Minnesota Social Security benefits up to $4,500 for joint filers, $3,500 for single and head of household filers, and $2,250 for married taxpayers filing separately may be subtracted from federal taxable income. The subtraction is reduced by 20% of provisional income over specified income thresholds. Individual taxpayer's pension income is generally taxable.
Mississippi State computation not based on federal. Social Security benefits exempt in total. Retirement allowances, pensions, annuities or "optional retirement allowances" (income from Keogh plan, IRA or deferred compensation plan) are exempt.
Missouri Social Security benefits that are included in federal AGI may be subtracted. Married couples with Missouri AGI greater than $100,000 and single individuals with Missouri AGI greater than $85,000, may qualify for a partial deduction. Combined return filers with Missouri AGI less than $32,000, single filers with Missouri AGI less than $25,000, and married filers filing separately with Missouri AGI less than $16,000 may deduct $6,000 ($12,000 combined filers) of their private retirement benefits, to the extent the amounts are included in their federal AGI.
Partial exemptions available to taxpayers with income levels above the AGI limits listed above.
Montana Separate calculation to determine taxable Social Security benefits. Benefits exempt if income is $25,000 or less for single filers or heads of households, $32,000 for married taxpayers filing jointly, and $16,000 for married taxpayers filing separately. For an individual taxpayer, up to $4,110 of pension and annuity income is exempt (reduced by $2 for every $1 of federal AGI that exceeds $34,262).
Nebraska Social Security benefits subtracted if taxpayer's federal AGI is less than or equal to $58,000 for joint filers or $43,000 for all other filers. Individual taxpayer's pension income is generally taxable.
Nevada No individual income tax. No individual income tax.
New Hampshire Only dividends and interest are taxable. Only dividends and interest are taxable.
New Jersey State computation not based on federal. All Social Security benefits are excluded by statute from gross income. Taxpayers age 62 or older who did not receive Social Security benefits, but would have been eligible for benefits, may qualify for a special exclusion of up to $6,000 for joint filers, heads of household, or surviving spouses; or up to $3,000 for single filers or married taxpayers filing separately. Taxpayers age 62 or older with total income of $100,000 or less may exclude pensions, annuities, or IRA withdrawals of up to $40,000 for joint filers; $20,000 for married taxpayers filing separately; or $30,000 for a single taxpayer, a head of household, or a qualifying widow(er). Taxpayers who did not claim the maximum pension exclusion amount because pension income was less than the maximum exclusion amount for the taxpayer's filing status may use the unclaimed portion of the pension exclusion to exclude other types of income.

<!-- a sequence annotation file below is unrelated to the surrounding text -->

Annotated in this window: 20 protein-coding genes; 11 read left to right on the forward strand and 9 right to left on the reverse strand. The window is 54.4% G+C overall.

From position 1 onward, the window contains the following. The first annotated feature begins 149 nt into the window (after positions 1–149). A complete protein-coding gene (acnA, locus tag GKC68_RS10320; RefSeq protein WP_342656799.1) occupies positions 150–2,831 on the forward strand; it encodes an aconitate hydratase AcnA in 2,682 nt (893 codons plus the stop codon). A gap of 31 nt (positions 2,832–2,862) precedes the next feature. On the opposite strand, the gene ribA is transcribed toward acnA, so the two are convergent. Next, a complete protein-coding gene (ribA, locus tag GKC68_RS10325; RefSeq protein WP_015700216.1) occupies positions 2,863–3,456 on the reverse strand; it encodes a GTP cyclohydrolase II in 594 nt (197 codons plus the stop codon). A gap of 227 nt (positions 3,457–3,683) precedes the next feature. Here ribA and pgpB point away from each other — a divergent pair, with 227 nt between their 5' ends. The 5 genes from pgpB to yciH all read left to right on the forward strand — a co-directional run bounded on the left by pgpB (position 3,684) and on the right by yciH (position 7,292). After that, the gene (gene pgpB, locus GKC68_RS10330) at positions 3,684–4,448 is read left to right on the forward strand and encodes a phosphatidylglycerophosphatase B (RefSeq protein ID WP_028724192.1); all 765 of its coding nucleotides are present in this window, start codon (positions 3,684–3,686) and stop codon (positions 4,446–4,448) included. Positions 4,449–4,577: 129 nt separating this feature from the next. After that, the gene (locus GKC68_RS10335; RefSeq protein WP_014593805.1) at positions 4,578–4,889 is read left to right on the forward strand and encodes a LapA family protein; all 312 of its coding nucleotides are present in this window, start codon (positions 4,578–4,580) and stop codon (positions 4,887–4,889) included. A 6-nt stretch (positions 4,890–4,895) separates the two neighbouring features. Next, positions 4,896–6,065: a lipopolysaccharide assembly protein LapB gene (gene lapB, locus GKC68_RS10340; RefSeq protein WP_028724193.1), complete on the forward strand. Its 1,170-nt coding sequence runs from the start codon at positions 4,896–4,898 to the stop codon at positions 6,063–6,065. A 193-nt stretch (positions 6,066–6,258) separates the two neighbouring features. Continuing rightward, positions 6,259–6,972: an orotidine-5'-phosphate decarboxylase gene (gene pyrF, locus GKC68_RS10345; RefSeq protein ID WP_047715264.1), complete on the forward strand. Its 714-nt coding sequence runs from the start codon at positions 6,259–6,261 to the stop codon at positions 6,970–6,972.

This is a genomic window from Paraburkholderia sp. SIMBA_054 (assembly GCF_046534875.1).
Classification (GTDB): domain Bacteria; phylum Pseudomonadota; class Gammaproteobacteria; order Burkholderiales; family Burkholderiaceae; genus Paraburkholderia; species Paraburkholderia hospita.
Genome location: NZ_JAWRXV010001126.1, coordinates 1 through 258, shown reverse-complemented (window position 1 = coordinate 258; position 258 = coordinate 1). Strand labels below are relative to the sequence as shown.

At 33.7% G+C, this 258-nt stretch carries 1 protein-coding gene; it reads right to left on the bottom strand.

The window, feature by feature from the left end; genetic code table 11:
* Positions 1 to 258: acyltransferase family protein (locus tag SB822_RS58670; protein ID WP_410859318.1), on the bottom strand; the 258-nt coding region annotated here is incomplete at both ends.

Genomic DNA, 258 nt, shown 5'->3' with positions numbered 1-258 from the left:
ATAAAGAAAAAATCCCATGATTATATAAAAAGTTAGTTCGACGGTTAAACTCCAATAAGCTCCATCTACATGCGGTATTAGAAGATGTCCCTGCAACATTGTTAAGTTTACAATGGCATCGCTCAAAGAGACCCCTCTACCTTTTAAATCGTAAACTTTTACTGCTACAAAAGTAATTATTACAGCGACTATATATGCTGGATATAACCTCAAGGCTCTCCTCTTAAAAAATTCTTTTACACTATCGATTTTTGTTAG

New Mexico State computation begins with federal AGI. No subtraction. An individual taxpayer age 65 or older may exempt up to $8,000 of income (100% of income if age 100 or older and not claimed as a dependent on another return), including pension income, depending upon the individual's filing status and federal AGI. Joint filers and head-of-household filers with AGI over $51,000, married taxpayers filing separately with AGI over $25,500, and single filers with AGI over $28,500 are not eligible for this exemption.
New York Social Security benefits subtracted from federal AGI. For an individual taxpayer age 59½ or older, $20,000 of pension and annuity income is exempt.
North Carolina Social Security benefits subtracted from federal taxable income. Individual taxpayer's pension income is generally taxable.
North Dakota State computation begins with federal taxable income. No subtraction. Individual taxpayer's pension income is generally taxable.
Ohio Social Security benefits subtracted from federal AGI. A recipient of retirement income with an AGI of less than $100,000 may claim an annual credit ranging from $25 to $200, depending on the amount of retirement income received during the year. In lieu of the retirement income credit, taxpayers with an AGI of less than $100,000 receiving a lump-sum distribution on account of retirement (no age requirement) may claim a credit calculated using a formula based on the amount of retirement income received and the taxpayer's expected remaining life. Finally, in lieu of the $50 senior citizen income credit (credit eligibility is dependent on age not retirement income), an individual taxpayer age 65 or older with an AGI of less than $100,000 may claim a credit for a lump-sum distribution from a retirement, pension or profit-sharing plan equaling $50 times the taxpayer's expected remaining life years.